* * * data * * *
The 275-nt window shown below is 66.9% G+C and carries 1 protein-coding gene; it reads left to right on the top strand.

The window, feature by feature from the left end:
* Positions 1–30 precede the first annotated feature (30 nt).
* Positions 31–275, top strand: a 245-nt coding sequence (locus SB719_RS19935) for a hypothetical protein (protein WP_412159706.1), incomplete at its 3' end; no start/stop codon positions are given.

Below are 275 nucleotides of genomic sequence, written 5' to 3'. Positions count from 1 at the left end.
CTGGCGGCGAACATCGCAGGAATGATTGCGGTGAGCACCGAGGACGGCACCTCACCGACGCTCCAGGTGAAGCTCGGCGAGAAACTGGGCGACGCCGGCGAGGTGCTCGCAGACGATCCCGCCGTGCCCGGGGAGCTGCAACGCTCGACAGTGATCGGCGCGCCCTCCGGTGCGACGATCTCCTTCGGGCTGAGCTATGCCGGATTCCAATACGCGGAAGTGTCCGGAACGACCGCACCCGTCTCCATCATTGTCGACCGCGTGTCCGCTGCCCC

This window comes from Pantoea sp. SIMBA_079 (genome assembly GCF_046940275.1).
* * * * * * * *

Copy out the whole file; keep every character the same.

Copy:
The 275-nt window shown below is 66.9% G+C and carries 1 protein-coding gene; it reads left to right on the top strand.

The window, feature by feature from the left end:
* Positions 1–30 precede the first annotated feature (30 nt).
* Positions 31–275, top strand: a 245-nt coding sequence (locus SB719_RS19935) for a hypothetical protein (protein WP_412159706.1), incomplete at its 3' end; no start/stop codon positions are given.

Below are 275 nucleotides of genomic sequence, written 5' to 3'. Positions count from 1 at the left end.
CTGGCGGCGAACATCGCAGGAATGATTGCGGTGAGCACCGAGGACGGCACCTCACCGACGCTCCAGGTGAAGCTCGGCGAGAAACTGGGCGACGCCGGCGAGGTGCTCGCAGACGATCCCGCCGTGCCCGGGGAGCTGCAACGCTCGACAGTGATCGGCGCGCCCTCCGGTGCGACGATCTCCTTCGGGCTGAGCTATGCCGGATTCCAATACGCGGAAGTGTCCGGAACGACCGCACCCGTCTCCATCATTGTCGACCGCGTGTCCGCTGCCCC

This window comes from Pantoea sp. SIMBA_079 (genome assembly GCF_046940275.1).